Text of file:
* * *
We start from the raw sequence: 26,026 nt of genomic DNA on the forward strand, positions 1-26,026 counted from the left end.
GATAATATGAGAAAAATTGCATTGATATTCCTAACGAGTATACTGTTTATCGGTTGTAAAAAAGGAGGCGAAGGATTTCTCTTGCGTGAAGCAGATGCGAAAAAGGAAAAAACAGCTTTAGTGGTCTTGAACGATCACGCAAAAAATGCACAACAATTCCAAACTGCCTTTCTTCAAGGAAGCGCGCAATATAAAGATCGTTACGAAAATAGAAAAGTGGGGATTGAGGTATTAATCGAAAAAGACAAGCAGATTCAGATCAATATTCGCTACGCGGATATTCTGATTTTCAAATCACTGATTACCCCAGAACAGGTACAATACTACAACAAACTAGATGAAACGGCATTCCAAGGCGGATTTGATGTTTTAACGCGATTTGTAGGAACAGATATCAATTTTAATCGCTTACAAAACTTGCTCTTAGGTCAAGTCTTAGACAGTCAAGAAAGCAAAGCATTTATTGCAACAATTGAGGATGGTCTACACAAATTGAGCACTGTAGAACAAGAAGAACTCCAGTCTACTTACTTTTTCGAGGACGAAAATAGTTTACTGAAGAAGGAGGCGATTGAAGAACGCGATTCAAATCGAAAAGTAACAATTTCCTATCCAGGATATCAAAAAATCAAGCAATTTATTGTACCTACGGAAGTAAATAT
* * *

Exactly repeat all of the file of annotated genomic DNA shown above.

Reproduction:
We start from the raw sequence: 26,026 nt of genomic DNA on the forward strand, positions 1-26,026 counted from the left end.
GATAATATGAGAAAAATTGCATTGATATTCCTAACGAGTATACTGTTTATCGGTTGTAAAAAAGGAGGCGAAGGATTTCTCTTGCGTGAAGCAGATGCGAAAAAGGAAAAAACAGCTTTAGTGGTCTTGAACGATCACGCAAAAAATGCACAACAATTCCAAACTGCCTTTCTTCAAGGAAGCGCGCAATATAAAGATCGTTACGAAAATAGAAAAGTGGGGATTGAGGTATTAATCGAAAAAGACAAGCAGATTCAGATCAATATTCGCTACGCGGATATTCTGATTTTCAAATCACTGATTACCCCAGAACAGGTACAATACTACAACAAACTAGATGAAACGGCATTCCAAGGCGGATTTGATGTTTTAACGCGATTTGTAGGAACAGATATCAATTTTAATCGCTTACAAAACTTGCTCTTAGGTCAAGTCTTAGACAGTCAAGAAAGCAAAGCATTTATTGCAACAATTGAGGATGGTCTACACAAATTGAGCACTGTAGAACAAGAAGAACTCCAGTCTACTTACTTTTTCGAGGACGAAAATAGTTTACTGAAGAAGGAGGCGATTGAAGAACGCGATTCAAATCGAAAAGTAACAATTTCCTATCCAGGATATCAAAAAATCAAGCAATTTATTGTACCTACGGAAGTAAATAT